11/5/19 - Take the W
Updated: Nov 5, 2019
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Things I learned in high school: it only counts if you don’t take credit - just wait around! Someone will DEFINITELY give it to you!
Hi! This is Coach Sarah, and this is the Morning Mantra!
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Hi, my name is Sarah Axelrod. I'm a run coach and a lover of poetry, and a person who cares about your well-being. You don't have to be an athlete to be #coachedandloved, and if you need an anchor to hold onto as you move through a tough situation, you've come to the right place.
Today’s mantra is - take the W.
In preparation for an almost-7-hour flight with my 4-year-old, I bought a pair of pink kid headphones and I downloaded Frozen onto the tablet. I was as thrilled as she was when we boarded the plane and I announced that she could watch Frozen even though it was her bedtime. It felt like one of my greatest parenting triumphs to date. Hashtag, screen time!
You know what else? I got her a Frozen backpack, which is something she’s asked for, oh, about 50 times in the past year.
“I’ve sold out,” I texted my friends on the way out of Target, only slightly joking. “Totally cheating.”
Am I totally cheating? What is cheating exactly? I believe i have stopped somewhere short of injecting EPO directly into my veins, and yet somehow I feel guilty about buying my child a totally affordable thing that I know she will love (and she did love it, and I believe it may have even made her behave better a time or two).
I am tired of parenting always having to be hard for the sake of being hard. If I’m not doing it the hardest possible way, then am I really doing it? Mommy Internet doles out a lot of shame for buying our kids the things we want, letting them have *gasp* junk food and *shocking* screen time and getting them toys they don’t strictly *need*. The mom of the internet meme is always giving in to things she doesn’t want to give in to, and often drinking wine while doing so. Why, again, do we #momsohard we apparently lose control? Why do we feel tempted to ridicule ourselves for this?
A little while ago I read a piece by Tracy Clark-Flory on Jezebel, a review of the book #IMOMSOHARD. She takes a step back and examines the sad incompetent and always harassed mom schtick, and she points out in a very clarifying way that this mom culture that has seeped into our pores “thoroughly fails to engage, even lightly, with the ideologies and inequalities that turn moms into martyred, wine-swilling jokes.”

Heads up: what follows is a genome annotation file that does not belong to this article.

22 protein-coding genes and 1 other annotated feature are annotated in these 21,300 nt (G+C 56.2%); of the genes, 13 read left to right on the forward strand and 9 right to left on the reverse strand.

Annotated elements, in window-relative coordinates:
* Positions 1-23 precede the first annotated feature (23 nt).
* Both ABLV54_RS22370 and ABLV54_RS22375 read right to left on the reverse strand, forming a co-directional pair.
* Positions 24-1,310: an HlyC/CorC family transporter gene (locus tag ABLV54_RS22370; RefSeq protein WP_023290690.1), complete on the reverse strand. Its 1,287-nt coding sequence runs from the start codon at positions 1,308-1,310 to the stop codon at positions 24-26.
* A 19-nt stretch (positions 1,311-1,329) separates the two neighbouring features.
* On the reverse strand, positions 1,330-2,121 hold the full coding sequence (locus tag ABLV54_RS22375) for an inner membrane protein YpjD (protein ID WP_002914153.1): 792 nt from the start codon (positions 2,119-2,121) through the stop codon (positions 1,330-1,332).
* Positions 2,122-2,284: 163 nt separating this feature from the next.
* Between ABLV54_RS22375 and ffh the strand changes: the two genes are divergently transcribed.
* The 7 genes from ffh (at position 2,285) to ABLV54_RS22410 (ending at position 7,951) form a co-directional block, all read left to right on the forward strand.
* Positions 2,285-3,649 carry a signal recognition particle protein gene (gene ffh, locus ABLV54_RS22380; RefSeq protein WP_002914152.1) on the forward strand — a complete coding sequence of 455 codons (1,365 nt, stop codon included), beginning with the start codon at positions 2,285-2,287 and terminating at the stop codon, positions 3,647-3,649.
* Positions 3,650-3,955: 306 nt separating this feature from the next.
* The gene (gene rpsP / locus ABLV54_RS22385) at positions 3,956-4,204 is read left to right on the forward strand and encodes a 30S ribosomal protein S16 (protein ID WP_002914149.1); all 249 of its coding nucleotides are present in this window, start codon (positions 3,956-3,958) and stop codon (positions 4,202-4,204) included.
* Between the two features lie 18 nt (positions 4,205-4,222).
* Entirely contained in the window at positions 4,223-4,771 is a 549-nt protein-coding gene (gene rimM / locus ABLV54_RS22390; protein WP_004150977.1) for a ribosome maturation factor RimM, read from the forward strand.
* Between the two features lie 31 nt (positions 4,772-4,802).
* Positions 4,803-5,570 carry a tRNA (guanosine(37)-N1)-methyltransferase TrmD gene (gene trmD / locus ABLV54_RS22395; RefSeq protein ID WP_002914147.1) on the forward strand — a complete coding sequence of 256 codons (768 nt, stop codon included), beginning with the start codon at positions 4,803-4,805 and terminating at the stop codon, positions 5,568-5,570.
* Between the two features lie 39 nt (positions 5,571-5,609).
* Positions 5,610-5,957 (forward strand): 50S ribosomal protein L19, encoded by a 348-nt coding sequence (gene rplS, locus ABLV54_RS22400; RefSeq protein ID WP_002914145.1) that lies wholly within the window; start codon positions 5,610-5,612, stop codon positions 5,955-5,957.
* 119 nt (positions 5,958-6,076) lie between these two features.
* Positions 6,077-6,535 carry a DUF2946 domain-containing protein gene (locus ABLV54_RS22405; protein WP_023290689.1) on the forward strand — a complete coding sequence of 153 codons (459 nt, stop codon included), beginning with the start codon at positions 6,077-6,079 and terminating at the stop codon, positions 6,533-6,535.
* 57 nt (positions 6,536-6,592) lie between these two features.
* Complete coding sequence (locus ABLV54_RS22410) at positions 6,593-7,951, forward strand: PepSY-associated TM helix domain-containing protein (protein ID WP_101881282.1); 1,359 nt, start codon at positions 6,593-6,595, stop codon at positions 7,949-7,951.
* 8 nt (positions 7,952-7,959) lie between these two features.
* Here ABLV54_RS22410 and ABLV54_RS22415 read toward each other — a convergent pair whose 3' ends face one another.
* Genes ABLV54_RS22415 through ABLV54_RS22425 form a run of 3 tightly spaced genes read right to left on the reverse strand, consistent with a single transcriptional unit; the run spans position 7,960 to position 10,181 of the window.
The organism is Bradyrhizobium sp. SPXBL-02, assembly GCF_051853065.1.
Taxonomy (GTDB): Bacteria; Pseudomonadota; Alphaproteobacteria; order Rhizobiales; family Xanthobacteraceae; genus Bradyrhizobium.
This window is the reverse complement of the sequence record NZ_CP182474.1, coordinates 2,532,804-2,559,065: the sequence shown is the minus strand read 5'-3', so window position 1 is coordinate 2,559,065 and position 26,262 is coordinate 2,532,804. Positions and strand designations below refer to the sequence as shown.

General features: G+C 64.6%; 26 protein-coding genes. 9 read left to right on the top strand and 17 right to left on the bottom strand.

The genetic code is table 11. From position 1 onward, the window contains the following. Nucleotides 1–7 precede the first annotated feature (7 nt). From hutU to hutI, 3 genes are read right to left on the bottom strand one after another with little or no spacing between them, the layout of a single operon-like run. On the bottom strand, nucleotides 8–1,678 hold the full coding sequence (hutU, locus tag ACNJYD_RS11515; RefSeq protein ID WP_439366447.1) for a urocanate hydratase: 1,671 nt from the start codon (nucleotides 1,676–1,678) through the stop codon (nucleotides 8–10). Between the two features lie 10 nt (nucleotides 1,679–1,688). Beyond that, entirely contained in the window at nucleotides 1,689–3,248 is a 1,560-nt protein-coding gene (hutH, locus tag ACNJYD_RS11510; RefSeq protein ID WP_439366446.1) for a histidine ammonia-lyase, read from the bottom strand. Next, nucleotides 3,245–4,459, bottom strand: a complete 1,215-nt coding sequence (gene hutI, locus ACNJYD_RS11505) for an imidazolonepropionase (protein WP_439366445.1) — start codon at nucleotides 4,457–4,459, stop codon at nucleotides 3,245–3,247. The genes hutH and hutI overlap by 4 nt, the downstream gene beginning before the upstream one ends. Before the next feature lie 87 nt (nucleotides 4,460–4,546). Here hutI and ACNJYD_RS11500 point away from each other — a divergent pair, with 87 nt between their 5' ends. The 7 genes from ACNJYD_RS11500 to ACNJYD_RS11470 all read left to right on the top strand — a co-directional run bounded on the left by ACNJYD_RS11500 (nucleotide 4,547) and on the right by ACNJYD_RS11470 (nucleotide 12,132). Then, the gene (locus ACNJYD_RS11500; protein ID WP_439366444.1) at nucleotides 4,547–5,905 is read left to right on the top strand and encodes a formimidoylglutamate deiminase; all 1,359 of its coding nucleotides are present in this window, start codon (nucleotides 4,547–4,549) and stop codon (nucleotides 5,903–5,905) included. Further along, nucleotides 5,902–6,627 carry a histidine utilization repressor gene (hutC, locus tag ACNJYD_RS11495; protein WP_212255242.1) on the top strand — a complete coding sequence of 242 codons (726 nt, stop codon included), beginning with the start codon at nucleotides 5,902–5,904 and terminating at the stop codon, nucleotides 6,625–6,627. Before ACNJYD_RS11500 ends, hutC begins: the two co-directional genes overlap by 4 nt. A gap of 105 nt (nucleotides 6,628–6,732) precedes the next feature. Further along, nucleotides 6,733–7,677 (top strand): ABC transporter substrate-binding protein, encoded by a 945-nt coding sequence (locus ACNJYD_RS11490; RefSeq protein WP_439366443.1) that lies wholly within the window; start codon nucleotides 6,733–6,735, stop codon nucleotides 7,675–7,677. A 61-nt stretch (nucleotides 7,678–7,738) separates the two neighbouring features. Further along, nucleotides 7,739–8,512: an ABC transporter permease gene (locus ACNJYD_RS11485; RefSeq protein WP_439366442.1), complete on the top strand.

It seems harmless to continue to poke fun at the caricature of the desperate and sexless and yet eternally overachieving mom figure, but I worry about perpetuating it at the expense of pushing back against it. And even I - and what do I do except reflect on my thoughts and feelings? - find myself thoughtlessly making fun of myself for getting my kid the backpack I know she wants and letting her watch movies for a whole plane ride. Calling myself a weak-willed sellout, believing even just for a moment that it would somehow be better to demand that a four-year-old be quiet and pleasant for the entirety of a 7-hour flight just because skipping the headphone aisle supposedly confers some sense of superiority?
All my life I have hated wanting things, because when I was a kid I was ashamed of wanting things and HATED asking for things. But acting like wanting things is shameful is NOT the way to make yourself want them less. One of the things i want is better for my kid.
Maybe that’s why I love getting her hot chocolate when we go to the coffee shop and watching her face light up when she drinks it. I love letting her choose the things she wants whenever it is possible to do so, even if the thing she wants is wearing the same freaking dress every day (the dress which is actually a nightgown, which other parents at times think I should be ashamed of letting her wear to school). She is FOUR, and she does a lot of things on other people’s terms, as so many little kids do. Not only am I not lesser for giving her the things she wants sometimes, but she is not lesser for wanting them, either.
“Take the easy parts of parenting,” one of my closest friends and knowers of my daughter texted me in response to my self-deprecation over the backpack. “They are not that many.”
So, the mantra. Easy wins are not just great, they are smart. Nothing SHOULD ever be a purity contest and there are no medals for doing everything in the hardest way. Accepting those wins when they come is glorious. When someone says “great job” and you start to say “actually…” hear MY voice in the back of your head saying TAKE THE W! I don’t care how easy it was - it is no less yours.
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You are Coached. You are Loooved, and you ARE winning at life. And if you need MOAR reasons to believe that, follow @morningmantrapod on Instagram.